The group then flies en masse to Kandy, where Ban will meet with President Mahinda Rajapaksa then hold a half-hour press conference in the Queen's Hotel. Then Ban will dine with President Rajapaksa, as Ban told Inner City Press the two did in Seoul, before that sharing a helicopter ride over a port since re-development by the Chinese.

   At the Sri Lankan Mission to the UN in New York, an official who restricted this reporter's passport to two days and said for any longer, a background check would be performed in Colombo told Inner City Press of the mixing of Sinhanese hoppers with Tamil those, "in food you see we fix," she said. What or who is on the menu and agenda at Ban's and Rajapaksa's dinner is not known.

   Will Mr. Ban raise the incarceration of the doctors who remained in the No Fire zone offering treatment and casualty figures? Will he ask about Tissainayagam, a journalist held without charges for more than a year? Will the two discuss Amendment 13 to the Sri Lankan constitution, which promised too-limited devolution or powers but nevertheless was never implemented, and reportedly might now be further undermined?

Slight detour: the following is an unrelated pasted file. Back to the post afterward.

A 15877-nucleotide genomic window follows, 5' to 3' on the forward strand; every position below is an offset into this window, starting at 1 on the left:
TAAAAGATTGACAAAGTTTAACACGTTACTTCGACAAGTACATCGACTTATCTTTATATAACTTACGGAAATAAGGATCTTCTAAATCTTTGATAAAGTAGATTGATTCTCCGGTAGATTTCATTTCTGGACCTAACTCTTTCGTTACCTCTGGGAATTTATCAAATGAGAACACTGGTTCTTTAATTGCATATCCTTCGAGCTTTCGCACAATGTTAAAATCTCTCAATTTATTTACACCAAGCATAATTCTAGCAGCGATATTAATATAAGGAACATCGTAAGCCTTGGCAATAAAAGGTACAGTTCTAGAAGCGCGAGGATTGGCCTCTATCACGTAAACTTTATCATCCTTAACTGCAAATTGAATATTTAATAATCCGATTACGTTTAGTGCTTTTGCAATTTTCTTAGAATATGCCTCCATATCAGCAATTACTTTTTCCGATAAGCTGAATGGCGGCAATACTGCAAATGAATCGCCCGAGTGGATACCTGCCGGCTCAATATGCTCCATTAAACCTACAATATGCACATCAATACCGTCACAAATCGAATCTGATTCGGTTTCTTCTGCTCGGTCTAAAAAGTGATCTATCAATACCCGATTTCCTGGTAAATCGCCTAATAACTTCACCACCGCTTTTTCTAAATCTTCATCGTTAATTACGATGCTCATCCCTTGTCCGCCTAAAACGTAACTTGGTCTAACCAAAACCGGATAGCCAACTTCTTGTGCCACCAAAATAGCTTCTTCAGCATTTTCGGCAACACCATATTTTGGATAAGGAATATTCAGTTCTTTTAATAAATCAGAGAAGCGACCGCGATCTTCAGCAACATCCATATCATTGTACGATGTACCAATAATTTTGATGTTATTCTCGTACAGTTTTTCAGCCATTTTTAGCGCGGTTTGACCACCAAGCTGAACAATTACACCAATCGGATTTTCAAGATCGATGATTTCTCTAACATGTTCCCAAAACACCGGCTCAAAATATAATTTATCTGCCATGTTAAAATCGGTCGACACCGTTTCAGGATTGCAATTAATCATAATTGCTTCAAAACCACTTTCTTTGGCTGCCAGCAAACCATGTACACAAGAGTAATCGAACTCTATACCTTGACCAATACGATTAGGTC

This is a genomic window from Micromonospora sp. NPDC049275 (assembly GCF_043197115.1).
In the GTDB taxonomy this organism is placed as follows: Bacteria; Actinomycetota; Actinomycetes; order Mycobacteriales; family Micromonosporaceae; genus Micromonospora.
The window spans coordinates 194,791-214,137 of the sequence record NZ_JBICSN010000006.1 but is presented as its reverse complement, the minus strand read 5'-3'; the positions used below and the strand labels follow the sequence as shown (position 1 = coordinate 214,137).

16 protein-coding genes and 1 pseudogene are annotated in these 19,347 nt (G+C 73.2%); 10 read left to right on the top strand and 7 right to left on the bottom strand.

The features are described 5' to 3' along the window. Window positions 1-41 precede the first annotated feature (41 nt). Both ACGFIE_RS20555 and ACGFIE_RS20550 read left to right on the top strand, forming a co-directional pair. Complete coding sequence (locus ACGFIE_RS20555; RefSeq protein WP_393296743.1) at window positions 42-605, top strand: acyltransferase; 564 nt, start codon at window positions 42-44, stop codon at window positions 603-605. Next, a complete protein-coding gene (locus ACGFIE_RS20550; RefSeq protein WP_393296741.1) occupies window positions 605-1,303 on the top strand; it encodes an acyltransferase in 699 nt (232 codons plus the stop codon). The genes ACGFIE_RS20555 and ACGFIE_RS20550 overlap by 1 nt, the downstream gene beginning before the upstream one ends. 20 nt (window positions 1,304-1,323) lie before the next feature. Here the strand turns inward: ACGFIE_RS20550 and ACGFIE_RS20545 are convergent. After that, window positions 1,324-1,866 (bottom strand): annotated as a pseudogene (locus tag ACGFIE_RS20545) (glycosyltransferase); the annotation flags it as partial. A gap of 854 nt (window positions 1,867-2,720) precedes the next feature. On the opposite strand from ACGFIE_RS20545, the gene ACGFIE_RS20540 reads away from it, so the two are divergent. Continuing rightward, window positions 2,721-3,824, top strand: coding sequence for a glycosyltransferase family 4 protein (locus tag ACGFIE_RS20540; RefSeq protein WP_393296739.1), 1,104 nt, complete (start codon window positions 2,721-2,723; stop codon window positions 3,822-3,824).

What about the long-promised investigation into the killings of newspaper editors and aid workers, from Action Contre la Faim and elsewhere? What about what's called the government's blacklist of 837 internationals?

   What about the Memorandum of Understanding now being demanded from NGOs by the government of Sri Lanka, which requires them to provide "all information" to the government? (See Inner City Press' exclusive report. here.)

   What about Bousa prison, where witnesses tell of routine torture of those detained?

   Unless something changes, the whole group will be packed back on the UN plane, at Katunayake International Airport, and will leave the country before Saturday at midnight. Watch this site for updates, whenever and wherever the Internet can be found.

Footnote / full disclosure: this reporter has been granted a visa, albeit for only two days, gratis by the Sri Lankan mission to the UN. A request for more than two days resulted in instructions to write a letter, which will be considered by the Ministry of Foreign Affairs in Colombo “after a background check.” Watch this site.

And see, a May 13 Inner City Press debate on Sri Lanka, here

Ambulance aflame in "No Fire" Zone, May 13, 2009

In the final week of fighting we ran this message, from Dr. Sathiyamoorthy

13 May 2009

Dear Sir / Madam,

Heavy battle started since 5.30 am. Many wounded civilians were brought to hospital and hospital is not providing services because hospital was under shell attack. Few staff reported duty. nearly thousand patients are waiting to get daily treatment. But even simple wound dressing and giving antibiotics problems. So many wounded have to die. In the ward among patients many death bodies are there.